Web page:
Kstart invests $500,000 each in three start-ups

Kstart, a start-up accelerator run by venture capital firm Kalaari Capital, invests in Active.ai, Affordplan, and Indee


Kstart will invest $100,000-500,000 in six-to-nine other start-ups this year, says Vani Kola, co-founder and managing director of Kalaari Capital.
Kstart will invest $100,000-500,000 in six-to-nine other start-ups this year, says Vani Kola, co-founder and managing director of Kalaari Capital.

Bengaluru: Kstart, a start-up accelerator run by venture capital (VC) firm Kalaari Capital, has invested $500,000 each in three start-ups in healthcare, financial services and online video content management.

Kstart, which invests in start-ups via convertible equity instruments, picked out the following start-ups from its first batch of entrants: Active.ai, which provides a tech platform for banks, wealth managers and financial services companies to interact with customers; Affordplan, a tech product for doctors and patients to co-design payment plans for non-emergency healthcare services; and, Indee, a web video streaming platform that helps film studios and entertainment companies to promote and test their content before releasing it to viewers.

In February, Kalaari Capital, the homegrown VC firm with stakes in unicorns such as Flipkart Ltd and Snapdeal (Jasper Infotech Pvt. Ltd), launched Kstart, putting aside $20 million for the programme over the next two years.

Kstart will invest $100,000-500,000 in 6-9 other start-ups this year, said Vani Kola, co-founders and managing director of Kalaari.

“The three start-ups that we have picked out from the first batch of more than 40 are all run by relatively mature entrepreneurs. The three fields – financial services, healthcare and online video content management – are all large and the three start-ups are also at a stage where they require that much capital ($500,000 each).”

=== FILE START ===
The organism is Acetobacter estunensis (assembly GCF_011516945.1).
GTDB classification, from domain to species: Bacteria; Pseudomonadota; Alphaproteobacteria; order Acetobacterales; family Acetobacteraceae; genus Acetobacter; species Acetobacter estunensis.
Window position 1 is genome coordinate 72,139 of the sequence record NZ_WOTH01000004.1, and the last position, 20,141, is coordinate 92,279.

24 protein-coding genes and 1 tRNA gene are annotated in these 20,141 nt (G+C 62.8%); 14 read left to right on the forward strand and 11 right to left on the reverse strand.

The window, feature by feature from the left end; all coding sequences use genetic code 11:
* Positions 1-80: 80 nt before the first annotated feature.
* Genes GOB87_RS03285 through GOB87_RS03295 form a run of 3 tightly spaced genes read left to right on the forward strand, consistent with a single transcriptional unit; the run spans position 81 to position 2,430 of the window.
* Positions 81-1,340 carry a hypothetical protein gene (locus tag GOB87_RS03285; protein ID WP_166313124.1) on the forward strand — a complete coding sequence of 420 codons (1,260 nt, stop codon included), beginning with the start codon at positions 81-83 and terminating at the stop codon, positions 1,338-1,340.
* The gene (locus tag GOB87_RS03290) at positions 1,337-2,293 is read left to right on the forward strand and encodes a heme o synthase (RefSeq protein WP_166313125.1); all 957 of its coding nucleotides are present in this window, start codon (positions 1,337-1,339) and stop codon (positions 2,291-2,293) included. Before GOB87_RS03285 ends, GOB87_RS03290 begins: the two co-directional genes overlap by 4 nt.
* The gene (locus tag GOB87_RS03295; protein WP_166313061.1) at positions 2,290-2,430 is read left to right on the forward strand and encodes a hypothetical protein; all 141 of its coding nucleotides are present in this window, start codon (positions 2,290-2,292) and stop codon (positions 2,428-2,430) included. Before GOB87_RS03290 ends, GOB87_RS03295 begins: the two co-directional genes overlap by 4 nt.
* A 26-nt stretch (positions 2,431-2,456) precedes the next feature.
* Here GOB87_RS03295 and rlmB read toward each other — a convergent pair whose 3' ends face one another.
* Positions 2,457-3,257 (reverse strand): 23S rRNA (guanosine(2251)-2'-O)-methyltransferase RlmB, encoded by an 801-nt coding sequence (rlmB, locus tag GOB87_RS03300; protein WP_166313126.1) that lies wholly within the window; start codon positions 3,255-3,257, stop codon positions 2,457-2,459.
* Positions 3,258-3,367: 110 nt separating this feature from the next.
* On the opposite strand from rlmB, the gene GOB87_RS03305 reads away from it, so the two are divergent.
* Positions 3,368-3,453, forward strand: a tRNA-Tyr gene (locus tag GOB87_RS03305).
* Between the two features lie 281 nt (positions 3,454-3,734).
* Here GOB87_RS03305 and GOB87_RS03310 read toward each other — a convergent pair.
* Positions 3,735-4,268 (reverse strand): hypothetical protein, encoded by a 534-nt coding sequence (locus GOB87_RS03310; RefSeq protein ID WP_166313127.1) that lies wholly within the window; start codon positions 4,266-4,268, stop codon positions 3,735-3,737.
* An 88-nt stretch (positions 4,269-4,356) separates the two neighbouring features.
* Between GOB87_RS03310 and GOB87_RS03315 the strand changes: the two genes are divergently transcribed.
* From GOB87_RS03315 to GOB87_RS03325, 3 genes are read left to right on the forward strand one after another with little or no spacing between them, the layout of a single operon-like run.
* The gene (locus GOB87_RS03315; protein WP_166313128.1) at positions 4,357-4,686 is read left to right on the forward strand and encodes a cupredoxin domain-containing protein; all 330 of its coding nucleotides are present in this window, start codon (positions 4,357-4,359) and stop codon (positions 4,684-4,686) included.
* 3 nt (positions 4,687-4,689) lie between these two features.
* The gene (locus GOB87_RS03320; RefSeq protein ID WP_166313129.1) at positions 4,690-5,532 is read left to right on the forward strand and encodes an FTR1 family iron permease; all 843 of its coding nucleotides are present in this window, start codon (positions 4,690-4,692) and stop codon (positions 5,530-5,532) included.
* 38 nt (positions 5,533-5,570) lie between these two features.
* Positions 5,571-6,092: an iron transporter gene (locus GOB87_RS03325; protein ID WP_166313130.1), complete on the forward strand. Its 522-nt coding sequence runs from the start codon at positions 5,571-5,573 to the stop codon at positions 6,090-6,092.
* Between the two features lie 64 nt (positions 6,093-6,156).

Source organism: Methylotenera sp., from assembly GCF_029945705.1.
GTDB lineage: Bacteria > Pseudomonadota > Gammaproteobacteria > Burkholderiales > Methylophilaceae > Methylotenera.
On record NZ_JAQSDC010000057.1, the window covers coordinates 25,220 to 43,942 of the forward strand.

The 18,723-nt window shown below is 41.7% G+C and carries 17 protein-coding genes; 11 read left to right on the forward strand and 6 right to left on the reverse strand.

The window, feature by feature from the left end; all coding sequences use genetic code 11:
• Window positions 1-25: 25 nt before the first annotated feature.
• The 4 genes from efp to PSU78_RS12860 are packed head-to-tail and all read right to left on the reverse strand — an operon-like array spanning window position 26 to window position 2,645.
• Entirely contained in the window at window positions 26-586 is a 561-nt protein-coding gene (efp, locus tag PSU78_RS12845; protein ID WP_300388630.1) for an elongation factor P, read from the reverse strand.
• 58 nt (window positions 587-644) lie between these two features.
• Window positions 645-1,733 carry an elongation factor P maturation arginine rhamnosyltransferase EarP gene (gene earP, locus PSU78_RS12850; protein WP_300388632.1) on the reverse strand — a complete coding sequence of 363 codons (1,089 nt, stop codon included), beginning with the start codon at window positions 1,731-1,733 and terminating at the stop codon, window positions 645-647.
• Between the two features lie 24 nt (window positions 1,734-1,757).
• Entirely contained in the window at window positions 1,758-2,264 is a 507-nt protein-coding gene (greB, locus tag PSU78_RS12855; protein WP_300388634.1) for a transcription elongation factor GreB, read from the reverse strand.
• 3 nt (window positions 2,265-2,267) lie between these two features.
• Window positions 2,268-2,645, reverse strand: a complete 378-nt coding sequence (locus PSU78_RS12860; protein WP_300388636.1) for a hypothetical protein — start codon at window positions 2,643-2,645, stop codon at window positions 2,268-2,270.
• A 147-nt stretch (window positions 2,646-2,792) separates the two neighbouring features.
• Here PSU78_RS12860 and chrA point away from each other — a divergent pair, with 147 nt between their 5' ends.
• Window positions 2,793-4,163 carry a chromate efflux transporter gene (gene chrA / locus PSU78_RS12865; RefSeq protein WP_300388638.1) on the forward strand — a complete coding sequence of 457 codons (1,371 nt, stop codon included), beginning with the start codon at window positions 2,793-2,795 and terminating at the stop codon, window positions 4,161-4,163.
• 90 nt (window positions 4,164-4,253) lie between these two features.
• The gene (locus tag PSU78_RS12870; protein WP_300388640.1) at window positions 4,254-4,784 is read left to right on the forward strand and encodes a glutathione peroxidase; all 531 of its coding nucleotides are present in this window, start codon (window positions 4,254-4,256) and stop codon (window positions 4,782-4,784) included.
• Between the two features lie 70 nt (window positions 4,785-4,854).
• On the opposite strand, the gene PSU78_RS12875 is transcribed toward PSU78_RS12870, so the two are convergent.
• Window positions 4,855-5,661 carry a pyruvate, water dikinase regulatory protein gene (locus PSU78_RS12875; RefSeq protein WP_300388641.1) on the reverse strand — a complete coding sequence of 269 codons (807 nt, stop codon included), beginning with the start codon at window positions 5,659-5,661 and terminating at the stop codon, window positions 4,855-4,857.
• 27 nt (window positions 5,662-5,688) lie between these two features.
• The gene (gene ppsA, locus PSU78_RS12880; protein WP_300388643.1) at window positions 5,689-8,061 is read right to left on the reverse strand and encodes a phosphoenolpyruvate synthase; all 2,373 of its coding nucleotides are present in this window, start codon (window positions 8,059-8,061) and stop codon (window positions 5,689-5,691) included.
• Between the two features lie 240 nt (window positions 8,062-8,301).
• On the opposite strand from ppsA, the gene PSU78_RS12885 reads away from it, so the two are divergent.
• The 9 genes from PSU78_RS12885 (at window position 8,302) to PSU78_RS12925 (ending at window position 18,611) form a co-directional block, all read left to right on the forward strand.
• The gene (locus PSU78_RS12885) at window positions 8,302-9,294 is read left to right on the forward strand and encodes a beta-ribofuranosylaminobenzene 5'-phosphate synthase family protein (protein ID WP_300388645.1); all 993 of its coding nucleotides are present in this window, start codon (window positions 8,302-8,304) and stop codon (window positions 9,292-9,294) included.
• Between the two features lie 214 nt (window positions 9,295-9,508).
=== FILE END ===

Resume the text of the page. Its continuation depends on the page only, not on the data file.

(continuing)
Unlike the US, which has several successful start-up seed programmes and incubators such as Y Combinator and Angelpad, seed programmes in India have to a large extent failed to produce successful start-ups.

“We’ve done a lot of things differently (than other start-up incubators in India) such as actively mentoring start-ups, giving them access to the right and unique set of mentors and backing them with a lot of capital. Our response time to start-ups that get selected in our programme (in terms of them getting the funds) is also low at 2-3 weeks. Of course, we’ll see one year down the line what the success is, but from our side we are trying an innovative approach,” Kola said.

For its start-ups, Kstart has gathered a set of notable advisers such as former Tata Group chairman Ratan Tata, Zia Mody, managing partner at law firm AZB & Partners, senior Rajan Anandan, managing director, South-East Asia and India, Google Inc., and Varsha Rao, head of global operations at home rental start-up Airbnb.

Kalaari Capital, which started out in 2006, has some $650 million in assets under management including its third fund of $290 million that was launched last September. Apart from Flipkart and Snapdeal, some other large start-ups in Kalaari’s portfolios include online furniture store Urban Ladder, education technology start-up Simplilearn and online lingerie store Zivame.

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